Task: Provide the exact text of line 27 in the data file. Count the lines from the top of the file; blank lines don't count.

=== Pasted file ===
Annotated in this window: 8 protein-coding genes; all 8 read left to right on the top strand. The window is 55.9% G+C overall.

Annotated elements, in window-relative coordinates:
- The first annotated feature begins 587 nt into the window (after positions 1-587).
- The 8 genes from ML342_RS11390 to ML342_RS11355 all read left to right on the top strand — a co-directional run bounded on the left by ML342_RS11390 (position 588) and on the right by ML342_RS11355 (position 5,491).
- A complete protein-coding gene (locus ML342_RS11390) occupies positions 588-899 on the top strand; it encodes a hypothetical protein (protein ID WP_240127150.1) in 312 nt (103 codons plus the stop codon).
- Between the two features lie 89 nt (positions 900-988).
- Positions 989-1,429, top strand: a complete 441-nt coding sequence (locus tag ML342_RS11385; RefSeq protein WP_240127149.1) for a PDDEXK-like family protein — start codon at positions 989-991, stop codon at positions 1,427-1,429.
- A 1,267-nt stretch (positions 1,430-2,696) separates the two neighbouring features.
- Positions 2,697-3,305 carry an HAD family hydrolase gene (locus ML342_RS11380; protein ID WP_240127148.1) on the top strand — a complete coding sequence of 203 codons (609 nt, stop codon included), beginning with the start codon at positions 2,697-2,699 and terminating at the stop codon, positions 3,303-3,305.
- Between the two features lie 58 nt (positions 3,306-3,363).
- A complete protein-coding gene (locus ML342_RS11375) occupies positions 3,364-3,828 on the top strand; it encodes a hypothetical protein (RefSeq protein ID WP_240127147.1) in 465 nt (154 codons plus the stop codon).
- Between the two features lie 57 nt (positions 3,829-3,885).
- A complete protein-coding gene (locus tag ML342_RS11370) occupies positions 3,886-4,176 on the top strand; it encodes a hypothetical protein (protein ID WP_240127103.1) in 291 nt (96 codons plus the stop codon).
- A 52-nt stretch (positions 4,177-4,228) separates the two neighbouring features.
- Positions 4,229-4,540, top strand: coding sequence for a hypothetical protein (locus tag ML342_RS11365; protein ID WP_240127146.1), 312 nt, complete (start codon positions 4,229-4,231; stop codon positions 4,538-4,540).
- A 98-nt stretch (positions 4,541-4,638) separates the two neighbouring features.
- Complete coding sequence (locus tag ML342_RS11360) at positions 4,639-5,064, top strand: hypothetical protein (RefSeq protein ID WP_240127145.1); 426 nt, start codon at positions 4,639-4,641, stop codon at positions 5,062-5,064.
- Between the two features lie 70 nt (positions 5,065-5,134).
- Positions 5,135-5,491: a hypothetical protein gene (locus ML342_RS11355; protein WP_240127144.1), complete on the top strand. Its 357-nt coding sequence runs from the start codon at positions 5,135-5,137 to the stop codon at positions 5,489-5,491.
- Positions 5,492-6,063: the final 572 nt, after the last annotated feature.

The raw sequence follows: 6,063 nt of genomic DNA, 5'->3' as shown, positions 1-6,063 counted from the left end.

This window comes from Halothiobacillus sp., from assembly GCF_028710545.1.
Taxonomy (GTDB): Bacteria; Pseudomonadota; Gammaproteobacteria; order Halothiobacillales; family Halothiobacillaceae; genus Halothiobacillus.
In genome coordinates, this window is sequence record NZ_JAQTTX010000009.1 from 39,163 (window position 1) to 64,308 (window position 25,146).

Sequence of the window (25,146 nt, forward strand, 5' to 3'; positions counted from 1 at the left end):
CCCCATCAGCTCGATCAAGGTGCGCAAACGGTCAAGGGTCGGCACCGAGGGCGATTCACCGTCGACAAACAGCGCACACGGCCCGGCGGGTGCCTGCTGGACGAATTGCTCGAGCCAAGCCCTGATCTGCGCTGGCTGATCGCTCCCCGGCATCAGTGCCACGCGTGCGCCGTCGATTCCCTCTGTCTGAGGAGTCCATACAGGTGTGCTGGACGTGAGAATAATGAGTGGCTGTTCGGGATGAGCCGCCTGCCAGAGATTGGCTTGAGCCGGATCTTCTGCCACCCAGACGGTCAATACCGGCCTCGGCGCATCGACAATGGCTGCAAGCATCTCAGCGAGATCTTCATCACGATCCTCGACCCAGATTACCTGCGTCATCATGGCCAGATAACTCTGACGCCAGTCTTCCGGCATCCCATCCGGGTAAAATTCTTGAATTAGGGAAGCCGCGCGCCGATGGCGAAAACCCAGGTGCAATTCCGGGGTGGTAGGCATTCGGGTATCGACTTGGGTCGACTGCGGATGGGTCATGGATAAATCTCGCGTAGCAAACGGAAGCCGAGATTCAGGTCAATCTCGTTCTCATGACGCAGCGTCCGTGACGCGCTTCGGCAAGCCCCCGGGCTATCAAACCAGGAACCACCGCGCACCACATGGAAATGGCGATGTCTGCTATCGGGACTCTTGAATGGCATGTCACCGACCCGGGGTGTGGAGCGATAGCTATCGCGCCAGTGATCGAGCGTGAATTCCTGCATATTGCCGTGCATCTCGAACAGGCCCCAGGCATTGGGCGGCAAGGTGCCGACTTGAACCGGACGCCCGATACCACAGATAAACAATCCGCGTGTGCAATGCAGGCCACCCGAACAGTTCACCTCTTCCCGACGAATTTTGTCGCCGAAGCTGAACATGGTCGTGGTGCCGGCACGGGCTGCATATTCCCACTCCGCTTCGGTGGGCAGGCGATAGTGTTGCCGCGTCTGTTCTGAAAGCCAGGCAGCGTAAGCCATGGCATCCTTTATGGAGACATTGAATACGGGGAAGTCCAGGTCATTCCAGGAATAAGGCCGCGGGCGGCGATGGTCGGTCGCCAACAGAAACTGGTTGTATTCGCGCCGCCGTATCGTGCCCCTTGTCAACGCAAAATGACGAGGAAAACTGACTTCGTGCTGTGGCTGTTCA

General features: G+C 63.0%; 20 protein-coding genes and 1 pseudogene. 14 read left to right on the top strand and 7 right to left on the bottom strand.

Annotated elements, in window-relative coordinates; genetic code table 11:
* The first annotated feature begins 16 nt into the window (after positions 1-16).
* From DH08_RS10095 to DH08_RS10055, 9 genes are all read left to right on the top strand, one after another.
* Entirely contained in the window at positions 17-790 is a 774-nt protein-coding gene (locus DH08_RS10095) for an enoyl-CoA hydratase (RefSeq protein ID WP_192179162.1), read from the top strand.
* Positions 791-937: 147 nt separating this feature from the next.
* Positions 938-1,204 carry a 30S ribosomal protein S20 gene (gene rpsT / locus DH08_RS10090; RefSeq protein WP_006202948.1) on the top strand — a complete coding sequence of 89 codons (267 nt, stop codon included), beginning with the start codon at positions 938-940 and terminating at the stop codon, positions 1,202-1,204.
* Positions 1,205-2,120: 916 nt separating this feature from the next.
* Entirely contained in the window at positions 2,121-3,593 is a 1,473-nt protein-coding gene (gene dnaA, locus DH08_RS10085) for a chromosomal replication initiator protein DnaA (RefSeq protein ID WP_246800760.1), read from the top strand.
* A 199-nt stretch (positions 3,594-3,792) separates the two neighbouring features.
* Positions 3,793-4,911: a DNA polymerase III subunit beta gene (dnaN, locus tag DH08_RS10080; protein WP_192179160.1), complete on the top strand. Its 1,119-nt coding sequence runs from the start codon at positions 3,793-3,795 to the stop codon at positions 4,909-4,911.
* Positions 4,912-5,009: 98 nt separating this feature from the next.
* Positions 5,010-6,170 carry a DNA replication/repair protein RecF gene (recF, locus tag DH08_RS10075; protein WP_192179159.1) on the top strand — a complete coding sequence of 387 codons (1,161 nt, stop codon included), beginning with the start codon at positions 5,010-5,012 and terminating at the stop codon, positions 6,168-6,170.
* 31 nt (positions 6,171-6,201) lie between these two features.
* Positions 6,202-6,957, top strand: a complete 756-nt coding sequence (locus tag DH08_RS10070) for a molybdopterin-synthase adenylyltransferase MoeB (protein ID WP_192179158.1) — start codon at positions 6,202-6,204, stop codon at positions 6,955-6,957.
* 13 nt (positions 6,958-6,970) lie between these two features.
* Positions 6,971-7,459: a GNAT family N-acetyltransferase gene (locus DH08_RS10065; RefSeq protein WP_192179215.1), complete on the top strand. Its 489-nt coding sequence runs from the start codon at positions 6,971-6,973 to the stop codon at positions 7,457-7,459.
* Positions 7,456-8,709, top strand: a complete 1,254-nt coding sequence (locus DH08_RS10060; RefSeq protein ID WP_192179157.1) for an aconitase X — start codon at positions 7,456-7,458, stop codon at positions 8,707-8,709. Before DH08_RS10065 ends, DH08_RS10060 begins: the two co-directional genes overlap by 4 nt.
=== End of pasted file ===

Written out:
General features: G+C 63.0%; 20 protein-coding genes and 1 pseudogene. 14 read left to right on the top strand and 7 right to left on the bottom strand.